The United States Supreme Court issued its much-anticipated decision yesterday in Wal-Mart Stores, Inc. v. Dukes, de-certifying a potential class of 1.5 million female employees and former employees of Wal-Mart.
Background of Case
The plaintiffs allege that Wal-Mart discriminated against women in violation of Title VII of the Civil Rights Act of 1964. They seek injunctive and declaratory relief, punitive damages, and backpay on behalf of a putative class of 1.5 million female employees and former employees of Wal-Mart. The plaintiffs claim that local Wal-Mart managers exercise their discretion over employees' pay and promotions in a manner that benefits male employees and has a disparate impact on female employees, and that Wal-Mart's refusal to limit the local managers' authority amounts to disparate treatment of female employees. The District Court (N.D. Cal.) certified the plaintiff class, and the Court of Appeals (9th Cir.) substantially affirmed, concluding that the plaintiffs had satisfied Fed. R. Civ. P. 23(a) and 23(b)(2).
Supreme Court's Decision
In a portion of the case decided unanimously, the Court held that the plaintiffs' claims for backpay were improperly certified under Rule 23(b)(2) because the claimed "monetary relief is not incidental to the [claimed] injunctive or declaratory relief." The Court held that "claims for individualized relief (like the backpay at issue here) do not satisfy the Rule" because "Rule 23(b)(2) applies only when a single injunction or declaratory judgment would provide relief to each member of the class."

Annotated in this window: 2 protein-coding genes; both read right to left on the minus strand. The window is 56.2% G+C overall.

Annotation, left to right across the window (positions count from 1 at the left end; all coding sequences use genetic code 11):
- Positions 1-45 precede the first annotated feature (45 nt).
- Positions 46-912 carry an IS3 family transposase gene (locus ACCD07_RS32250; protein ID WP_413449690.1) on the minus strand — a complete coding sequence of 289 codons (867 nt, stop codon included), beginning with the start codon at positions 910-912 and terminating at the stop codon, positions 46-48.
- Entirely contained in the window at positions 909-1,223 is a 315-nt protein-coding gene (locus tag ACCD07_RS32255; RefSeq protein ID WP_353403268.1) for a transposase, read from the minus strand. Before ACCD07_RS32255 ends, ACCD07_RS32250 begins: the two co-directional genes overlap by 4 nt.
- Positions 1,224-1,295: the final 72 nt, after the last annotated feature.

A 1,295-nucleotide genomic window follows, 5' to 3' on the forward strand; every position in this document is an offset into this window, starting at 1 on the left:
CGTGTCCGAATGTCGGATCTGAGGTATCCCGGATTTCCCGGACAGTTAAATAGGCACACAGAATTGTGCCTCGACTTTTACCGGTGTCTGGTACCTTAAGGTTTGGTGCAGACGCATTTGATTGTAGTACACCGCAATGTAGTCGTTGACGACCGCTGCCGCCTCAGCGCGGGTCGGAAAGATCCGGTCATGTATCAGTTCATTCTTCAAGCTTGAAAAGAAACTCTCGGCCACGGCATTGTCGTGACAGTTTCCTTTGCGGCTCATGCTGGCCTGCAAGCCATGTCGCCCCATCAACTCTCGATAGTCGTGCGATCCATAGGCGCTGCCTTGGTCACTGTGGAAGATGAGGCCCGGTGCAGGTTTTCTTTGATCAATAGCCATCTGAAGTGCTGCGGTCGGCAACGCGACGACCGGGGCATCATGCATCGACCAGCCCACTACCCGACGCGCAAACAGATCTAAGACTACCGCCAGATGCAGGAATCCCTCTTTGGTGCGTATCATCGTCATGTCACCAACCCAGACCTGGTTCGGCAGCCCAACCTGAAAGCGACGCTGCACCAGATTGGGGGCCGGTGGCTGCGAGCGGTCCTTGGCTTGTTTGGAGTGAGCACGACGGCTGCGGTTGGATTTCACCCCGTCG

In a portion of the case decided by a 5-4 margin, the majority opinion defined the "crux" of the case as Rule 23(a)(2)'s requirement of "commonality-the rule requiring a plaintiff to show that 'there are questions of law or fact common to the class.'" The Court identified two methods through which a putative class of employment discrimination plaintiffs could establish commonality: (1) the employer's use of a biased testing procedure to evaluate employees; and (2) "[s]ignificant proof that an employer operated under a general policy of discrimination." The Court found the first method inapplicable, since Wal-Mart had no companywide testing procedure or evaluation method, but rather discretionary decision-making. Turning to the second method, the Court found "a general policy of discrimination" "entirely absent," citing Wal-Mart's policy forbidding sex discrimination. Justices Ginsburg, Breyer, Sotomayor, and Kagan dissented from this part of the majority opinion, stating that resolving the plaintiffs' claims "would necessitate examination of particular policies and practices alleged to affect, adversely and globally, women employed at Wal-Mart's stores," and that Rule 23(a)(2) requires nothing more.
Impact of Case
The Wal-Mart decision makes it much harder to certify a Rule 23(b)(2) class where the class members are seeking backpay or other monetary damages that vary widely among them. The decision also is likely to curtail the availability of class actions for claims alleging that employers discriminate in pay, promotion, or other employment decisions where such decisions are not based on a uniform or specific policy.
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